Death, Hockey, Suffering, Sanctification, and Contentment
Two weeks ago I went up to Atascadero and attended a memorial service. “Memorial service” could be better described as “party.” Believers can celebrate death like no one else, for we know our eternal destiny. This man’s last words were “I love you” to his wife, and he died immediately after reading his Bible for the day. Though death was sudden, he was ready. Two days before he died, he called me out of the blue and asked me to lunch. He was famous for driving cross-country to visit people he knew and cared about. Biblical community and encouragement was what he lived for, and his last action toward me was reaching out to encourage a college student far from home.
Tonight several of us from Oak Manor scrimmaged the Santa Clarita Special Olympics floor hockey team. Floor hockey is played on a basketball court, with normal hockey goals. A felt buck approximately 6 inches wide with a three inch hole in the middle is used, and the sticks are like broom handles. You move the puck by setting the stick in the hole and dragging the puck around at high rates of speed. We played the AAA and AA teams (the highest level) back-to-back. All of our hands and shins are pretty beat up. Competition seems fundamental to human beings, and even those handicapped play to win!
Here are some thoughts I’ve gleaned and meditated upon from conversations, books, and chapels during the last two weeks.
(1) God sometimes leads His people through the hardest circumstances imaginable simply because they are His people. If Job was not righteous, he would not have suffered as he did, for Satan would not have targeted him. The faithful will suffer because Satan hates them and God loves them enough to let them suffer for His glory.
(2) Most authentic Christians will unhesitatingly die for Christ. Most authentic Christians (myself included) won’t often make the small sacrifice of the esteem of others and charge a hill with nobody behind them. Why is it easy to die for Christ, but hard to live for Him?
(3) Reading the Bible is not done for self-improvement. Application is important, but it is not the motivation for spending time in the Word of God. Knowing God provides the motivation, and application comes from understanding His perfection and my sin more. Reading the Bible doesn’t jump-start the Holy Spirit to increase my sanctification.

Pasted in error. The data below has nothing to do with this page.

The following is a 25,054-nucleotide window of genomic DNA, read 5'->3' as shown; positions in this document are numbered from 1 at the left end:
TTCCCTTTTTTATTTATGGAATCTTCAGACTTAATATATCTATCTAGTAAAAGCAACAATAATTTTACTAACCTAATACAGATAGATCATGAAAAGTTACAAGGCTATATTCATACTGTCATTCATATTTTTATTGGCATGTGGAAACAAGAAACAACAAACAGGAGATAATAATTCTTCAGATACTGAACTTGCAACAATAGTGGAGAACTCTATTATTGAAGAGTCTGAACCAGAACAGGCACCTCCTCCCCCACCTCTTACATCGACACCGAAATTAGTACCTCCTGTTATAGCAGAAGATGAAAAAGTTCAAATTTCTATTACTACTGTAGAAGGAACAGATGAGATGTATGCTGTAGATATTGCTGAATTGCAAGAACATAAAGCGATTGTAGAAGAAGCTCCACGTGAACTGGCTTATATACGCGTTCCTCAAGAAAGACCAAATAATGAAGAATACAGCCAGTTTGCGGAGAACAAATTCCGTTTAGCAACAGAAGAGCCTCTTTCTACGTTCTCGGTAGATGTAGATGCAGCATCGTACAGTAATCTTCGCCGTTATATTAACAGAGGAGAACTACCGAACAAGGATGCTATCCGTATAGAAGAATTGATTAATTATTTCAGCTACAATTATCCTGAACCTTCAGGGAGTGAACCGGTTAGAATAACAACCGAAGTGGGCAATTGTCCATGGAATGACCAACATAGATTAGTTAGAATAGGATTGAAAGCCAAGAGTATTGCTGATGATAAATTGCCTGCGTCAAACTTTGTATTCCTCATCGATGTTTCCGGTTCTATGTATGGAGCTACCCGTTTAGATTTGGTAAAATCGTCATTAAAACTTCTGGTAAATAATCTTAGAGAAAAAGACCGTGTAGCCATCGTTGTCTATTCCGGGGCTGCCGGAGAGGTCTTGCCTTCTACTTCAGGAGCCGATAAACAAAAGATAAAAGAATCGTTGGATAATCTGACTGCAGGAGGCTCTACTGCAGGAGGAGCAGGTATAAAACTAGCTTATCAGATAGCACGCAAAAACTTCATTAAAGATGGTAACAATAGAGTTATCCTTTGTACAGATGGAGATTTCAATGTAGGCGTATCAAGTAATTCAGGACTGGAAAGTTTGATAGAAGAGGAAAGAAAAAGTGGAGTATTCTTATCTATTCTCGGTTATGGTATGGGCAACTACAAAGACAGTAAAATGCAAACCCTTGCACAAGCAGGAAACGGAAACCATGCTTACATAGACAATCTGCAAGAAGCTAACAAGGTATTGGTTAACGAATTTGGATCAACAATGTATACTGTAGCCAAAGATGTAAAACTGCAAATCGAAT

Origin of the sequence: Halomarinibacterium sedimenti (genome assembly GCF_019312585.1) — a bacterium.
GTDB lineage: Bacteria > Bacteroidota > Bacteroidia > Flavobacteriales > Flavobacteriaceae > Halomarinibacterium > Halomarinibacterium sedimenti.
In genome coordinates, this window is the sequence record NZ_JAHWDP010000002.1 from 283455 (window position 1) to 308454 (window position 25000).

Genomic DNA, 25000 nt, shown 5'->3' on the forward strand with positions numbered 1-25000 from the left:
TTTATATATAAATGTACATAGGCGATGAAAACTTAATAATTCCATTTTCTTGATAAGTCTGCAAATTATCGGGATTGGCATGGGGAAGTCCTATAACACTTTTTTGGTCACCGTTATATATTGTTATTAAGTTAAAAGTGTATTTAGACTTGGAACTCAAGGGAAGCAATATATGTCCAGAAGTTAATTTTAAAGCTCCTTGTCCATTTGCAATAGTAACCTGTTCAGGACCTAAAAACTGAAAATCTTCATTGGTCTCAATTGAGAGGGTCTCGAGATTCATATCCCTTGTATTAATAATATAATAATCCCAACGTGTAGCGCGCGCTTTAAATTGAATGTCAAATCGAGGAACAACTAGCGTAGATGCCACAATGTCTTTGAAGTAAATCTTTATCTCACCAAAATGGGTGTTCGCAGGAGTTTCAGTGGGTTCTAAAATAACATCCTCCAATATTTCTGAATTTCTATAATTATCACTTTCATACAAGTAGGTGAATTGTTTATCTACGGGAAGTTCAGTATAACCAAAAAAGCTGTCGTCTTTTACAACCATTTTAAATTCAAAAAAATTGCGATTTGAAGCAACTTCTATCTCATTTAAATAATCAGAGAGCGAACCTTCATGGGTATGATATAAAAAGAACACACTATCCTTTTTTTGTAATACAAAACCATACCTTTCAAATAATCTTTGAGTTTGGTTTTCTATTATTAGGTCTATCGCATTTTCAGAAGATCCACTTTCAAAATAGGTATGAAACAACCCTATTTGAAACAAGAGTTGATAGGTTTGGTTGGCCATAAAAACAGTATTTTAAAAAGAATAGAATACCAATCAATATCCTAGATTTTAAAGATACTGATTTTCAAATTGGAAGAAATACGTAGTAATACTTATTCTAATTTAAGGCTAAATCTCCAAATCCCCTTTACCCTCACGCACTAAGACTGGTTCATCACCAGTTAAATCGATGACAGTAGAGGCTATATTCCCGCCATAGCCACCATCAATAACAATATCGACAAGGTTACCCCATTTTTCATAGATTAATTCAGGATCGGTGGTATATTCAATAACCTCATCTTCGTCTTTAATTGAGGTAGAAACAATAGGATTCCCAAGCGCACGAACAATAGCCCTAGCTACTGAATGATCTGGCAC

(4) Knowing godly people can be dangerous to spiritual contentment. It is very easy to read the biography of Jim Eliot, have a great conversation with a discipler, or see a man’s undying faithfulness to the Lord and then covet their spiritual gifts and wisdom. This is something I constantly wrestle with, especially lately. I want to have the impact of a Jim Eliot, the ability to preach like a John Piper, and the faithfulness of Pastor Steve at Placerita.
It is easy to get discouraged by thinking “Jim Eliot wrote (x) at age 21. I’m 21 and not writing anything so profound. I must be behind him spiritually. How do I catch up?” Spiritual life is not a competition. Passionate pursuit of the gospel of the Lord Jesus Christ is both what God desires and what God will bless. This is the frustrating balance between waiting upon the Lord and being zealous toward spiritual growth. There should always be a godly pressure toward growth in life, but there also should be a restful contentment and pleasure in the work the Lord has already accomplished.
I’m not sure if this is very clear, but I need more time to wrestle through the paradox of spiritual contentment and spiritual hunger. God’s grace is truly spectacular that I, a sinner, could even write this post, and yet I want to be less of a sinner and more of a saint. This isn’t a nice, tidy end for a blog post, but I don’t think this is a nice, tidy issue.